751: Mike Crimmins and Gary Woodard on Logging the Rain.

Collecting rainfall information in a cooperative community project.

In This Podcast:

Rainlog.org is one of the coolest Citizen science projects available.  Simply purchase a rain gauge create an account and track your rain.  Join Farmer Greg as he chats with the creators of the site.  Mike Crimmins and Gary Woodard came together 20 years ago to track rural rainfall in Arizona and their project has expanded worldwide and includes millions of readings.   

Our Guests:

Mike is on the faculty of the Department of Environmental Science at the University of Arizona and is an Extension Specialist in Climate Science for Arizona Cooperative Extension. He has been in this role for 18 years  working with ranchers, farmers and natural resource managers across Arizona to integrate climate information in their planning and decision making and assisting them in developing strategies to adapt to a changing climate.

Gary has more than 40 years of experience in municipal water resource issues both a consultant, and as a researcher at the University of Arizona. He specializes in integrating economic analysis with water resources issues, providing a critical bridge often missing from policy decisions. He works on projects that involve modeling municipal water demand, forecasting trends, evaluating the impacts of drought and climate change on water demand, rainwater harvesting, and assessing water conservation programs.

Together they have developed an incredible citizen science data collection page called Rainlog.org

Listen in and learn about:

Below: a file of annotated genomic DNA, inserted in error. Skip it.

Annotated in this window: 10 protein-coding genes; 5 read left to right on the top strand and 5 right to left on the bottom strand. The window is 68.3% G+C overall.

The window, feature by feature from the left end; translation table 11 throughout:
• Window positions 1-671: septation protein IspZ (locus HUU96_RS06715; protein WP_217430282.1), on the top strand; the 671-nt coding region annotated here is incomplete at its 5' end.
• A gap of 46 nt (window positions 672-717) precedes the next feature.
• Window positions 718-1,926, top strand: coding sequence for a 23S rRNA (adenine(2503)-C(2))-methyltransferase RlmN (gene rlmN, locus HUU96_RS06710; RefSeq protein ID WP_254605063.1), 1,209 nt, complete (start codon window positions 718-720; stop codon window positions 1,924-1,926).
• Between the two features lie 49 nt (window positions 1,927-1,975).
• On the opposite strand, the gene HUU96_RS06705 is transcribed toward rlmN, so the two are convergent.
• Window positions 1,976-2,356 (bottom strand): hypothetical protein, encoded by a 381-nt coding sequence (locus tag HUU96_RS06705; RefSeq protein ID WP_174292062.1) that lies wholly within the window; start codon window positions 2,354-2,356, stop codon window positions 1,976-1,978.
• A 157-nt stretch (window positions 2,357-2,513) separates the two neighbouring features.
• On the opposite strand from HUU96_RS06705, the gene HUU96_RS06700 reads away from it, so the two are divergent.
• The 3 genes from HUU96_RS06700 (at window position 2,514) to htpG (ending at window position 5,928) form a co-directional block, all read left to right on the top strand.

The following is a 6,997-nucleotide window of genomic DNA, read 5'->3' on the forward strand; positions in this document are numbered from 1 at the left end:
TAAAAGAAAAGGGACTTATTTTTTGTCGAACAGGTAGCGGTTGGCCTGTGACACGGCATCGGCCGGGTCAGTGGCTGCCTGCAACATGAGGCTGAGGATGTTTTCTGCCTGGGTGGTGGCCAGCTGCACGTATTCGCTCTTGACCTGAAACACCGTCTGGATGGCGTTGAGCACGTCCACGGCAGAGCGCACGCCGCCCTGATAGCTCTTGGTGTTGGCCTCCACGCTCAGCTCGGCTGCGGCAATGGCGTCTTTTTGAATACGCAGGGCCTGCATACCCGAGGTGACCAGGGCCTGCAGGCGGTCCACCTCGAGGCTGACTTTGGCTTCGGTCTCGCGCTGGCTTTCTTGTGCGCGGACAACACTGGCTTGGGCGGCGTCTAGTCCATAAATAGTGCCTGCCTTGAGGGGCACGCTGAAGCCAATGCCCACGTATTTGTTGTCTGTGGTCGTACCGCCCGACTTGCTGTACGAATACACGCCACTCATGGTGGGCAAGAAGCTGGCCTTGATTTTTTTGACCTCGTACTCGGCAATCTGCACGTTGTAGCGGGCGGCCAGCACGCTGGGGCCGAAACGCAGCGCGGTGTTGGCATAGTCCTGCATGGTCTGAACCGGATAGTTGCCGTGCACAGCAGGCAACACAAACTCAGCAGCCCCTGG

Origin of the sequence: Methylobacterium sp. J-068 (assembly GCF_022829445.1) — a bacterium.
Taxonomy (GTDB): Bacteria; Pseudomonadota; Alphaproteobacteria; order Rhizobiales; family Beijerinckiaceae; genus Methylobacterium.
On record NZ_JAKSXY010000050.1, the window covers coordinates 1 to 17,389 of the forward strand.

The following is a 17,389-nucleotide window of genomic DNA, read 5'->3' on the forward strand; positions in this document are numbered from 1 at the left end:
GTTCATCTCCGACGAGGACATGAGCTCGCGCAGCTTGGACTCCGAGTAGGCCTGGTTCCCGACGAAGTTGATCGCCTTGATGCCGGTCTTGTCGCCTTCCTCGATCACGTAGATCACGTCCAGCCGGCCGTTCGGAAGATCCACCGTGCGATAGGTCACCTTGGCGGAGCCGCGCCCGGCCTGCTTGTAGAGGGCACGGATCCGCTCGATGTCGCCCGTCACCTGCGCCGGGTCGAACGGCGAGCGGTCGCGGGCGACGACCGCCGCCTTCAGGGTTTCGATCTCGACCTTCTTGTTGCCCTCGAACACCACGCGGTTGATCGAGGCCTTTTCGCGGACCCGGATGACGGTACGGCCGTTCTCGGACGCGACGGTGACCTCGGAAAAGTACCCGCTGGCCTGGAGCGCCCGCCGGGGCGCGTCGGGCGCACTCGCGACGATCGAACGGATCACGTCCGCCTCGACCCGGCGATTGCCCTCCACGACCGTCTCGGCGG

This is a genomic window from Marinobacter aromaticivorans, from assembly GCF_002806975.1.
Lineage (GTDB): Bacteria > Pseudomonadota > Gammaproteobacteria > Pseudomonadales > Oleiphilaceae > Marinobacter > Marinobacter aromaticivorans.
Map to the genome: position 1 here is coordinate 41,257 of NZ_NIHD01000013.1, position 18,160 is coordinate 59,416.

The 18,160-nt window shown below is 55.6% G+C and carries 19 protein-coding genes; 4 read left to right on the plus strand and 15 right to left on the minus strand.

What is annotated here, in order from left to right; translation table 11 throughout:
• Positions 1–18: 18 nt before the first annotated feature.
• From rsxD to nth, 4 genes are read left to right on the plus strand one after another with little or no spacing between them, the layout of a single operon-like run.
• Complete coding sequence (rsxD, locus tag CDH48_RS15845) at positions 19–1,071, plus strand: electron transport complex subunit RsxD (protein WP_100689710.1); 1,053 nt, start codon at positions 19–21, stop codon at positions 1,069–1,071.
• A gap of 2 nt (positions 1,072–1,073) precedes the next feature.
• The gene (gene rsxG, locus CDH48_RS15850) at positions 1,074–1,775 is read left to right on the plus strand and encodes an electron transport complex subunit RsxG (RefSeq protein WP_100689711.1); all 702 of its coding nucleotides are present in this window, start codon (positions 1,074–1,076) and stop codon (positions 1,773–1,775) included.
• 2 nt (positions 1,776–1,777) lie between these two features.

• The history of Rainlog
  • Why it was created
  • Where the data was collected
  • What the data was used for
  • and interesting stories like a call from an attorney who was trying to prove it rained
  • learn how you can get involved

We came to realize if you have two citizen scientists who live within a block of each other, and if they report the same amount of rain that’s rock solid, that may be more reliable than an official gauge. — Gary Woodard

  • A couple failures – A Rainlog system failure and the passionate response from participants.  And a participant trying to enter an 11″ daily rain event
  • Rainlog success – It is almost TWENTY years old
  • Their drive – They are both weather geeks and data nerds – they really enjoy collecting and sharing data
  • Advice from Mike – Don’t be shy about citizen science projects
  • Advice from Gary – If you are an avid gardener, you need to rethink annual dates for planting.

Book recommendations:     


How to reach Mike or Gary or join Rainlog:  

  • Website: Rainlog.org – use the contact button.
  • Email: crimmins@arizona.edu or gary.c.woodard@gmail.com


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